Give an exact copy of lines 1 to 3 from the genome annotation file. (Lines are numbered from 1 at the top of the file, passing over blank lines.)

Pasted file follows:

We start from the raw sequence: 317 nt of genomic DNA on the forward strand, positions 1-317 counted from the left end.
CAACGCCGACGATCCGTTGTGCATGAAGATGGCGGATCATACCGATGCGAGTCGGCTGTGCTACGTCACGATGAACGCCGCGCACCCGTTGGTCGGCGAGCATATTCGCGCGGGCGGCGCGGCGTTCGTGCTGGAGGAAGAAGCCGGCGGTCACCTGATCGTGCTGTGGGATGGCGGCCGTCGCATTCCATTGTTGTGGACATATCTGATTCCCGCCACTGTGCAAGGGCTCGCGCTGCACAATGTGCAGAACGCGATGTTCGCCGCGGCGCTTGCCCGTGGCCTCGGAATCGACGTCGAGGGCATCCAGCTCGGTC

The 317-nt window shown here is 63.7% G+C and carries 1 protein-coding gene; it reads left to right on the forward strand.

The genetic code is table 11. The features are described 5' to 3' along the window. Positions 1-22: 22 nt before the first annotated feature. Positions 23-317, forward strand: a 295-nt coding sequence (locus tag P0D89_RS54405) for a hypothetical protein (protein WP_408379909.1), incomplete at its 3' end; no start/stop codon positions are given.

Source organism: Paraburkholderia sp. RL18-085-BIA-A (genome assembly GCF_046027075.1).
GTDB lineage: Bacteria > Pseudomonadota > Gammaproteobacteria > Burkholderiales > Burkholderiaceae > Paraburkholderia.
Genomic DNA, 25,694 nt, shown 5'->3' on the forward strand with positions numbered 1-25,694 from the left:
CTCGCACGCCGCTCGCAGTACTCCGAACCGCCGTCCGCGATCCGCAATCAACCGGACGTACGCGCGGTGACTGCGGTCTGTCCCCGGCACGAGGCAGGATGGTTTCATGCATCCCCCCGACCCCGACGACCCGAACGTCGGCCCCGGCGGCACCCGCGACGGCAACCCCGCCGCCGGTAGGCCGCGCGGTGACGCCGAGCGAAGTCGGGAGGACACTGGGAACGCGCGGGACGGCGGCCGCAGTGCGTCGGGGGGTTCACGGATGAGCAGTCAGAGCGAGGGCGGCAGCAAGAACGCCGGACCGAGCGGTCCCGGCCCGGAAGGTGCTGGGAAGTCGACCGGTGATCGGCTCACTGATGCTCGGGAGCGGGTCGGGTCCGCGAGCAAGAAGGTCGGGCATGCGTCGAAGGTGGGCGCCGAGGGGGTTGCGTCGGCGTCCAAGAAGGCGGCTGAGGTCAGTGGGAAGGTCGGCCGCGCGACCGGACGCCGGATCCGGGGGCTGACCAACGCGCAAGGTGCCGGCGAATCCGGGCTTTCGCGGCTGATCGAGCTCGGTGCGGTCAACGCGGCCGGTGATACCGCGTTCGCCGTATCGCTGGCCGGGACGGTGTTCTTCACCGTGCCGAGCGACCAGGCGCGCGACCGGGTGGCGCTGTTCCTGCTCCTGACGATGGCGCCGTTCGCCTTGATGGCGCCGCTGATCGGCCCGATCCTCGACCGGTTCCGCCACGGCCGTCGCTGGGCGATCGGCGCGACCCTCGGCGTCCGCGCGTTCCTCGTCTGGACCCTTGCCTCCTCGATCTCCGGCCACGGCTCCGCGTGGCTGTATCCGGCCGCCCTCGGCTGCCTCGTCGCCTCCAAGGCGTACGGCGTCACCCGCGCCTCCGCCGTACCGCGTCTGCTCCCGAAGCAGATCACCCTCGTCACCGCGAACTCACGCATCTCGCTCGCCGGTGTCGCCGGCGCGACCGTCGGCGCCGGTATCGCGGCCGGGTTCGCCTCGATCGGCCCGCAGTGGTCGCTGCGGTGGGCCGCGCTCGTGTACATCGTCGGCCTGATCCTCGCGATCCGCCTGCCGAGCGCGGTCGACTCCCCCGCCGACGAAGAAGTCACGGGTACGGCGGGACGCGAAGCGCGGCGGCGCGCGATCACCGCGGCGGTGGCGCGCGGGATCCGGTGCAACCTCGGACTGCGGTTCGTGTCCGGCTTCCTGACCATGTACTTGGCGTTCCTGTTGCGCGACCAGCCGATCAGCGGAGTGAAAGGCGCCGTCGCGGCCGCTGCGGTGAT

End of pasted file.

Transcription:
We start from the raw sequence: 317 nt of genomic DNA on the forward strand, positions 1-317 counted from the left end.
CAACGCCGACGATCCGTTGTGCATGAAGATGGCGGATCATACCGATGCGAGTCGGCTGTGCTACGTCACGATGAACGCCGCGCACCCGTTGGTCGGCGAGCATATTCGCGCGGGCGGCGCGGCGTTCGTGCTGGAGGAAGAAGCCGGCGGTCACCTGATCGTGCTGTGGGATGGCGGCCGTCGCATTCCATTGTTGTGGACATATCTGATTCCCGCCACTGTGCAAGGGCTCGCGCTGCACAATGTGCAGAACGCGATGTTCGCCGCGGCGCTTGCCCGTGGCCTCGGAATCGACGTCGAGGGCATCCAGCTCGGTC

The 317-nt window shown here is 63.7% G+C and carries 1 protein-coding gene; it reads left to right on the forward strand.